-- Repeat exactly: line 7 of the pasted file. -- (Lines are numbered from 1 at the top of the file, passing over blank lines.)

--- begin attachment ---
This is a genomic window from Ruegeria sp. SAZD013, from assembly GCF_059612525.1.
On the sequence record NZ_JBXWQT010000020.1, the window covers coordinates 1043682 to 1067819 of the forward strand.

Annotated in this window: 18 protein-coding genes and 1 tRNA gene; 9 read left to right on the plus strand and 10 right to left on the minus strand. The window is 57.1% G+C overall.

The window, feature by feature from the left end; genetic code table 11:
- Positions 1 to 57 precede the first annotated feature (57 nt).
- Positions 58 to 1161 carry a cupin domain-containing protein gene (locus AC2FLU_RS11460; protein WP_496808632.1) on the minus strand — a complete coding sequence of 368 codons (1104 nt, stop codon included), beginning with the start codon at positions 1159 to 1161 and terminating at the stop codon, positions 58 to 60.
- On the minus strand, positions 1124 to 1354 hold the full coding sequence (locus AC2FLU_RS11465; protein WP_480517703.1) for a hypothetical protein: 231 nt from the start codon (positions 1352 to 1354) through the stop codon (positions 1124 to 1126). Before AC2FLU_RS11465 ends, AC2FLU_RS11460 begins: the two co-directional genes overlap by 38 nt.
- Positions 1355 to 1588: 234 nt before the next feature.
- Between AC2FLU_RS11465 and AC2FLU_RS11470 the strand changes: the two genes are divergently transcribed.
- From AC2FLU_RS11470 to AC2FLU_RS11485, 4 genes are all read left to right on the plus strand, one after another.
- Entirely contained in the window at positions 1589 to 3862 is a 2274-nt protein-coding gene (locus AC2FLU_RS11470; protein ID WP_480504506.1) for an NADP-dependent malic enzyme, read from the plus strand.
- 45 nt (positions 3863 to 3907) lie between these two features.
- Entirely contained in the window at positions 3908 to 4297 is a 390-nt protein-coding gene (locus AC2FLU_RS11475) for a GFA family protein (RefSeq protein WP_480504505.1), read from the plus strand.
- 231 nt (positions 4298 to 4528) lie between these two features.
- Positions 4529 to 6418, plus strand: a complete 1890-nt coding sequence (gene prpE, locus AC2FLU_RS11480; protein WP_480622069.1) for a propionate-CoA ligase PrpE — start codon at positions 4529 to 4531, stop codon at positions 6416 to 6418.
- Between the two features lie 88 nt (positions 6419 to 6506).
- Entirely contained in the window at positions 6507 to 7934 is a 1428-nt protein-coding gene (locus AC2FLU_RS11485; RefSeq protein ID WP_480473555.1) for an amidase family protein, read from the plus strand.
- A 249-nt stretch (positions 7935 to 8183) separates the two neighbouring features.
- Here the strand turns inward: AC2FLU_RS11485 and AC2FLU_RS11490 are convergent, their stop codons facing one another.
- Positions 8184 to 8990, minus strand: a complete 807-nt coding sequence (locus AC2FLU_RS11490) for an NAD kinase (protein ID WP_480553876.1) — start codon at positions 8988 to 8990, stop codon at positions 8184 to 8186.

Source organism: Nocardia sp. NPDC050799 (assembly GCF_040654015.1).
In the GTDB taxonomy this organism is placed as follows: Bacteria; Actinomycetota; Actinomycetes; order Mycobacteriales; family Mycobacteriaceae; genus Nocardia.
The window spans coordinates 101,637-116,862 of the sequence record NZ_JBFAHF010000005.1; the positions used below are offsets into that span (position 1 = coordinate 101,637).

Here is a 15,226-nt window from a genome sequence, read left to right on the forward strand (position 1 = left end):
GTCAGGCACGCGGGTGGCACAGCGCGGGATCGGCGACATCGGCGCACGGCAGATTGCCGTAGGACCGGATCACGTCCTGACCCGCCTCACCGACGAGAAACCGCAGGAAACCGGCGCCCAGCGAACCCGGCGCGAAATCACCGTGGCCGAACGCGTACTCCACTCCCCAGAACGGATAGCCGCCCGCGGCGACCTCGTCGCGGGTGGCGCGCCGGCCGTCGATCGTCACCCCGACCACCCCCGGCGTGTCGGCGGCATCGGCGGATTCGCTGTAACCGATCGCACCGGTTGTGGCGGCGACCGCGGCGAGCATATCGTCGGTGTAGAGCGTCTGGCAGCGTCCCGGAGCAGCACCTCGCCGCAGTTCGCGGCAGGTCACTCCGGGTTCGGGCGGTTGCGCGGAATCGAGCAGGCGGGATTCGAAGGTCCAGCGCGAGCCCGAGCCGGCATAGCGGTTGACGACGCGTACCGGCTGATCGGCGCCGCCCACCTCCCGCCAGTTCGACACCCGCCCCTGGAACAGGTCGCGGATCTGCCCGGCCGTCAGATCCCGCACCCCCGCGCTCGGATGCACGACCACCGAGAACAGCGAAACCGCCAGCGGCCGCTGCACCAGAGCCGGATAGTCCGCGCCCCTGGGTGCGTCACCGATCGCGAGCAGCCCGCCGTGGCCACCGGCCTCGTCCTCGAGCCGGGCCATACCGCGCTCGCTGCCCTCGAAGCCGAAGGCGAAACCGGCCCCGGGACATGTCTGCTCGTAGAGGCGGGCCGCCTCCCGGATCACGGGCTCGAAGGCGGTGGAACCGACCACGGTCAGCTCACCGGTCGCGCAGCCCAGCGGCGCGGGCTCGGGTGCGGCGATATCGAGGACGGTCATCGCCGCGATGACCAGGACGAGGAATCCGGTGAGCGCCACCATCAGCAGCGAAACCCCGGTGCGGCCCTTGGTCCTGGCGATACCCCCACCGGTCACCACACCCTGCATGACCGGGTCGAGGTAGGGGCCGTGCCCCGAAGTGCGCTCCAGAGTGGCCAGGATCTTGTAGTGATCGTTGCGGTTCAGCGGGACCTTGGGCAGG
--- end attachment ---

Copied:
- On the minus strand, positions 1124 to 1354 hold the full coding sequence (locus AC2FLU_RS11465; protein WP_480517703.1) for a hypothetical protein: 231 nt from the start codon (positions 1352 to 1354) through the stop codon (positions 1124 to 1126). Before AC2FLU_RS11465 ends, AC2FLU_RS11460 begins: the two co-directional genes overlap by 38 nt.